• 10 year average forward Price/Earnings ratio: 11.5
  • Prospective 12 month yield: 4.6%

All ratios are sourced from Refinitiv. Please remember yields are variable and not a reliable indicator of future income. Keep in mind key figures shouldn't be looked at on their own - it's important to understand the big picture.

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Full year results

Broadcast revenue fell 8% to £1.9bn. That reflects an 11% decline in Total Advertising Revenue (TAR) to £1.6bn, despite improvements in the final quarter. TAR declines offset a 6% increase in non-advertising revenue. TAR is expected to rise 5-7% in the four months to the end of April.

ITV recognised a non-cash charge of £23m, as it lowered the value of its sports assets. It expects an unfavourable change in audience type and revenues for sporting events. Excluding this charge and other one-off costs, EBITA (profits before interest payments, tax and the reduction in value of non-physical assets, fell 9% to £421m.

Studio revenue fell 25% to £1.4bn, reflecting production disruptions. EBITA margins also fell to 11% from 15%, as costs didn't fall as fast as revenue. As a result Underlying EBITA fell 43% to £152m. The division continues to be impacted by higher costs relating to social distancing and safety measures. 56% of revenues are now generated outside the UK.

Total Online viewing fell 5% because of the lack of popular shows like Love Island, fewer Soaps and no major sporting events. ITV Hub saw the number of registered accounts rise to 32.6m from 30.8m. However, the number of people that pay for the ad-free version remained flat at around 410,000. There are now 1.7m BritBox subscriptions internationally.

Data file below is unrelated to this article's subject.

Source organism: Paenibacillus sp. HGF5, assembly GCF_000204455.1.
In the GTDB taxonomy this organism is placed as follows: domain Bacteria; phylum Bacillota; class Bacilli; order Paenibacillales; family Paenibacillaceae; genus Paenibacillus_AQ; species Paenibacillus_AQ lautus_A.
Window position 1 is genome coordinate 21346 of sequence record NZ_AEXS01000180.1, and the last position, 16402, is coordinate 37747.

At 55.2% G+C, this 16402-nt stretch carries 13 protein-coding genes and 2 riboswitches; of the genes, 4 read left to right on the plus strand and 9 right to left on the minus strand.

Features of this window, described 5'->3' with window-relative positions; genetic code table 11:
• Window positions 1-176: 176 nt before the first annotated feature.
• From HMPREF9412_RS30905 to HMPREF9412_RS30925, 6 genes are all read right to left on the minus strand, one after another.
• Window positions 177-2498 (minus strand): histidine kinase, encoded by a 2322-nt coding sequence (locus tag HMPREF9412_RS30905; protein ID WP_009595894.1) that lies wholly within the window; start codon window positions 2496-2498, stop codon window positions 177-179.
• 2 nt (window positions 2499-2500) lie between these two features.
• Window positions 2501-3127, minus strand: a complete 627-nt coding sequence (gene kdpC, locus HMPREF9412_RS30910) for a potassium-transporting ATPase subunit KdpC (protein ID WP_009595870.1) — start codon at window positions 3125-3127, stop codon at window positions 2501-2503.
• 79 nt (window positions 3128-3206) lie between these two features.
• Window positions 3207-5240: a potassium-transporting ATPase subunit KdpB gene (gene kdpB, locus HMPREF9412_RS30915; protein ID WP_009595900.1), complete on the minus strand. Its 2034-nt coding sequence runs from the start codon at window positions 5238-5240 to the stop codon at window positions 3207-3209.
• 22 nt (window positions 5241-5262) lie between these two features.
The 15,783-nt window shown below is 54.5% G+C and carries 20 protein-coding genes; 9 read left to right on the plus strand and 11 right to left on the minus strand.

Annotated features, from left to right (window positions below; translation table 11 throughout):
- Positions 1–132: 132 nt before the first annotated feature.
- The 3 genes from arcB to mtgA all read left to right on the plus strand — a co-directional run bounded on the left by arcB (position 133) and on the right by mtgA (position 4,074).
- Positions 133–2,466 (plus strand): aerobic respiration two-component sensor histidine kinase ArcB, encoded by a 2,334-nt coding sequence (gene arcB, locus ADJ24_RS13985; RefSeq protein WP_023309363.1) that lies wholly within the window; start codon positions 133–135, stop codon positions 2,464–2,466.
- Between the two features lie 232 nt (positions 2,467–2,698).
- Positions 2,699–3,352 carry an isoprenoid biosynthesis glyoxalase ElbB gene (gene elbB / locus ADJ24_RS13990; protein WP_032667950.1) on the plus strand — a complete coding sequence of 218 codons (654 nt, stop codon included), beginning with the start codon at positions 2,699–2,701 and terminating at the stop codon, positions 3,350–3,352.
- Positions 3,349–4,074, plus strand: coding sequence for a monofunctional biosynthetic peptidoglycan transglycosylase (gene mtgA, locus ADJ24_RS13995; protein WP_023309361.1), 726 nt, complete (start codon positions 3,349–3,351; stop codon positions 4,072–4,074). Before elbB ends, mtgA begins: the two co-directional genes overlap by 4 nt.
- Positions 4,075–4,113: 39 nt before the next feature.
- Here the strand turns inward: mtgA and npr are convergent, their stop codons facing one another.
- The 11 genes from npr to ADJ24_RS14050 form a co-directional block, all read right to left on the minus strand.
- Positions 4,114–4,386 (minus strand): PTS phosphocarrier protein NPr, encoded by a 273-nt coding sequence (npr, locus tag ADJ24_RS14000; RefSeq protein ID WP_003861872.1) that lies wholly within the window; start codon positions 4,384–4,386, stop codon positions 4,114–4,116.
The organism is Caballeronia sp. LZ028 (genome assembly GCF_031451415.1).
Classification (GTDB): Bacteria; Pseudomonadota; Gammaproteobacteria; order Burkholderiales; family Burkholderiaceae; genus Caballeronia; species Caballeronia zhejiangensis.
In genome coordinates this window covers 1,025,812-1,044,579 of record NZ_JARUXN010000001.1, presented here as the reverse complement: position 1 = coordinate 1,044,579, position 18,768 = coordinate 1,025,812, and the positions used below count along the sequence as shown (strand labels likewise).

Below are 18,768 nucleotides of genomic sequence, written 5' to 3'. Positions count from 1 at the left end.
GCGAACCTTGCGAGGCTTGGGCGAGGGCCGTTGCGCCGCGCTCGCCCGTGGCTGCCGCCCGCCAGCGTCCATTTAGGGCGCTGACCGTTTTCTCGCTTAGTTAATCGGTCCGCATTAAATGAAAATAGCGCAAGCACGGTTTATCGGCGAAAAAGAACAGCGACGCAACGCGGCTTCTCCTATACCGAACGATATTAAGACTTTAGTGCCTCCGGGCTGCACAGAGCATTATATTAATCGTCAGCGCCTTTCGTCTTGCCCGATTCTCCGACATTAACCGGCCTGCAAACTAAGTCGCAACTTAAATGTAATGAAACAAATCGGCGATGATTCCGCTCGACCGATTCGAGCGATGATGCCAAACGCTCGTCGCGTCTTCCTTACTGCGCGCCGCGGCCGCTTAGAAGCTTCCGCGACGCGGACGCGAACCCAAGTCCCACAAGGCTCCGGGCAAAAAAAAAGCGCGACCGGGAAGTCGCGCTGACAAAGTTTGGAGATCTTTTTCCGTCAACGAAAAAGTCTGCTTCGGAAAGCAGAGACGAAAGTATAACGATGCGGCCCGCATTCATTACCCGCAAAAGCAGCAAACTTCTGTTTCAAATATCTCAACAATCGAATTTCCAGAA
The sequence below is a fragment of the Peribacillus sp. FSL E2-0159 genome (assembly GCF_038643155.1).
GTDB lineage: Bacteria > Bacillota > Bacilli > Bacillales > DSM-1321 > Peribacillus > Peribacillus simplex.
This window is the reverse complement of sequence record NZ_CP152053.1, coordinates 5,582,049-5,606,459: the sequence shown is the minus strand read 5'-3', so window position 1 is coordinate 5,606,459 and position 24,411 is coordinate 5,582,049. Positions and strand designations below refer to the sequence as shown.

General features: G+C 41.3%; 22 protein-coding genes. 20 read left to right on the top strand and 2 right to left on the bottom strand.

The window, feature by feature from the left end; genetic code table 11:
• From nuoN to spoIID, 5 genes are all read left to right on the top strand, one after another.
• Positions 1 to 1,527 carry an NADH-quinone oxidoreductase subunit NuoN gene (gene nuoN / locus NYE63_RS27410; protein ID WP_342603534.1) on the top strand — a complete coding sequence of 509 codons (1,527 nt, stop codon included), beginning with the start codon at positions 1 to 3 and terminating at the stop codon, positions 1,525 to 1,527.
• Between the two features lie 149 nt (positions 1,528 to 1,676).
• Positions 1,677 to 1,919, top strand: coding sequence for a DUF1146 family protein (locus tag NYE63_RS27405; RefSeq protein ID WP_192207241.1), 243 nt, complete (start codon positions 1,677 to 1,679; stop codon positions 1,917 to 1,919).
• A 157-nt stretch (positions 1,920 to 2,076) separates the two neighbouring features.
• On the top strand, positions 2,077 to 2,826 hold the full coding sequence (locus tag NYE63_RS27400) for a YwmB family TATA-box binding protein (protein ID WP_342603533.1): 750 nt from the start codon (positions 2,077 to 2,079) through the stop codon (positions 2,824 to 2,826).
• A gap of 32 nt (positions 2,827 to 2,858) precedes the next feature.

Overall share of viewing fell 4% in the year, the group said this was because of the increased volume of BBC news content.

The deferment of some tax and pension payments meant adjusted free cash flow rose to £605m from £359m. Net debt, including leases was £545m (2019: £893m). ITV has access to £829m of undrawn credit and unrestricted cash of £618m.

For the current financial year, ITV expects to spend £25m on essential investments. This includes £10m already announced, plus the phasing of some 2020 payments and an additional £13m to "accelerate" ITV's strategy. Cost savings are expected to be £30m in 2021, with £100m of annualised savings by the end of 2022. That's up from previous guidance of £55m - £60m.

Find out more about ITV shares including how to invest

This article is original Hargreaves Lansdown content, published by Hargreaves Lansdown. Unless otherwise stated estimates, including prospective yields, are a consensus of analyst forecasts provided by Refinitiv. These estimates are not a reliable indicator of future performance. Yields are variable and not guaranteed. Investments rise and fall in value so investors could make a loss.

This article is not advice or a recommendation to buy, sell or hold any investment. No view is given on the present or future value or price of any investment, and investors should form their own view on any proposed investment. This article has not been prepared in accordance with legal requirements designed to promote the independence of investment research and is considered a marketing communication. Non-independent research is not subject to FCA rules prohibiting dealing ahead of research, however HL has put controls in place (including dealing restrictions, physical and information barriers) to manage potential conflicts of interest presented by such dealing. Please see our full non-independent research for more information.